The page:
Porsche is unveiling its new Panamera at the Vancouver Island Motorsport Circuit this week and next.

It’s the first time an event of this kind has taken place on Vancouver Island.

The company says it scouted the venue and found the island to be an ideal backdrop to present the Panamera to the world.

“[Vancouver Island] looks a little like Norway if you see the water and the surroundings. It has a very North American style, as well, and you have a lot of landscape,” said Anja Wassertheurer, Porsche’s director of product and technical communications. “That is not so usual around in Europe.”

The unveiling is bringing in more than 300 automotive journalists from around the world.

Business leaders say it will benefit the local economy by giving a boost to tourism on the island.

“They’re going to be seeing the beautiful wineries and the agri-tourism and the other facilities that we have, and they’re going to want to spend some time and… see them,” said Julie Scurr, president of the Duncan-Cowichan Chamber of Commerce.

But not everyone is impressed. A group of residents say GAIN Dealer Group, which owns the circuit, has ignored concerns from the community about noise levels. The protesters say the facility’s overall economic benefits are not in the best interests of the region.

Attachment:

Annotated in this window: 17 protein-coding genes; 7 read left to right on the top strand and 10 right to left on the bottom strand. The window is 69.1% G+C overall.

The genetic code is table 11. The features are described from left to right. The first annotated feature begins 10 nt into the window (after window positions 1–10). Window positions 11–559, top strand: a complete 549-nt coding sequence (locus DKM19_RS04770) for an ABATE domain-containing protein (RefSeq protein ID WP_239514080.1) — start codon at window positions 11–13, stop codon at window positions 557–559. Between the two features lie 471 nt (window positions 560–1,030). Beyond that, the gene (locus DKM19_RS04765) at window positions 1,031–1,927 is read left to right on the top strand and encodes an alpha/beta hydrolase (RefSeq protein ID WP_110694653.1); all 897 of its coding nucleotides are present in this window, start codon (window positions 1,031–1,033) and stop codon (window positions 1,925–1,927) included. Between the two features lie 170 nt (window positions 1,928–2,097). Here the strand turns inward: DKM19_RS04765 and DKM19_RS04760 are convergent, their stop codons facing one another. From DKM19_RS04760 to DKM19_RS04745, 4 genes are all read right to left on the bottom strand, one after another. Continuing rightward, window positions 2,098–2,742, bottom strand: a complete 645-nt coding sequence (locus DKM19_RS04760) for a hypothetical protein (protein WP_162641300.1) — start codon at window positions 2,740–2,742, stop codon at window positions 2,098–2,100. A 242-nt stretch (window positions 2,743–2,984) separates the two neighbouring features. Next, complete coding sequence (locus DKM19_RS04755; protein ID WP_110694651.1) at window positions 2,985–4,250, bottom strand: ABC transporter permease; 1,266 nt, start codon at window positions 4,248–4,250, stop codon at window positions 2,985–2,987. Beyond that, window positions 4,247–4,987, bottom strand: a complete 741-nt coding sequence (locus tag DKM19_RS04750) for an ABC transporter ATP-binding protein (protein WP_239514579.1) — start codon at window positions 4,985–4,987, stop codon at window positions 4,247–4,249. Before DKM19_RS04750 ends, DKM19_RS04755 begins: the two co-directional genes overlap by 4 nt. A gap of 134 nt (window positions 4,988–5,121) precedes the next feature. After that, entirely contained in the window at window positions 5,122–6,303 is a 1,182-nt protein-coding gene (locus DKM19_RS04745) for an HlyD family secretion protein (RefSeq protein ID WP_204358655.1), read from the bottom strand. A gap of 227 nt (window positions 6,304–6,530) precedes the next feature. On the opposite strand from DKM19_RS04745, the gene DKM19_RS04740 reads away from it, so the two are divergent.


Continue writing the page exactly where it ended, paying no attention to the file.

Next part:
“The members that take up most of the time here don’t live here, they bring very little to the valley, and most of the suppliers of food and services come from outside the valley. This is not a tourist destination except for people who can afford $500, $800 experience at the track,” said Isabel Rimmer, president of the Sahtlam Community Association.

GAIN Dealer Group, though, says it has always worked with the community and will continue to do so.

“To be honest, we have learned so much about noise and sound and everything else. I don’t think there’s anybody on this island that knows right now more than us. And we will definitely make use of that knowledge so that everybody’s happy in the future,” said Peter Trzewik, GAIN’s chief executive.

In the meantime, business leaders hope the net outcome of the event will be positive.

“We really hope that the three parties can come together and solve their differences because we see that there’s lots of benefit to having the track here,” Scurr said. “But we also recognize that it doesn’t come without some compromise.”

Calvin To